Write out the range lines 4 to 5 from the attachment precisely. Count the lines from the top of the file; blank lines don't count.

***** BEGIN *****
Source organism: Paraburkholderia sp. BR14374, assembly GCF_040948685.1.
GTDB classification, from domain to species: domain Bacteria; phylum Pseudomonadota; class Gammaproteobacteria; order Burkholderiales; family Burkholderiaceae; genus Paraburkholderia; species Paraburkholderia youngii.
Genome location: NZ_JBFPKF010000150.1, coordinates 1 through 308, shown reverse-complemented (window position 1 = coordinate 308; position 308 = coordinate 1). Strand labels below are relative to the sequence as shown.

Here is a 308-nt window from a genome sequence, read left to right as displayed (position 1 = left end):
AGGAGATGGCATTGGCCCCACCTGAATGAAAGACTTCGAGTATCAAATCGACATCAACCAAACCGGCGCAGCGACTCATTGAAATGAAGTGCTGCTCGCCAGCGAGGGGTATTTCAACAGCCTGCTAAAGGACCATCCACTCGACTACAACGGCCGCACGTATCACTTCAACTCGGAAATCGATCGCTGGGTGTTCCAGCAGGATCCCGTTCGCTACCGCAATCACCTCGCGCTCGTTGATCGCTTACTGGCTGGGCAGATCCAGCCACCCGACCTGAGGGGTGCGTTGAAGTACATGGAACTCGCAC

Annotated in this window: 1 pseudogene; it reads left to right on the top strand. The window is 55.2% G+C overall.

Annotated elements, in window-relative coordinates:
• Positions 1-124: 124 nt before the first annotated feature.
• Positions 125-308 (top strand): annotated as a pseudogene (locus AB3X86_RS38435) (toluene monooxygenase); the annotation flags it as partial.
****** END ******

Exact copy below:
Here is a 308-nt window from a genome sequence, read left to right as displayed (position 1 = left end):
AGGAGATGGCATTGGCCCCACCTGAATGAAAGACTTCGAGTATCAAATCGACATCAACCAAACCGGCGCAGCGACTCATTGAAATGAAGTGCTGCTCGCCAGCGAGGGGTATTTCAACAGCCTGCTAAAGGACCATCCACTCGACTACAACGGCCGCACGTATCACTTCAACTCGGAAATCGATCGCTGGGTGTTCCAGCAGGATCCCGTTCGCTACCGCAATCACCTCGCGCTCGTTGATCGCTTACTGGCTGGGCAGATCCAGCCACCCGACCTGAGGGGTGCGTTGAAGTACATGGAACTCGCAC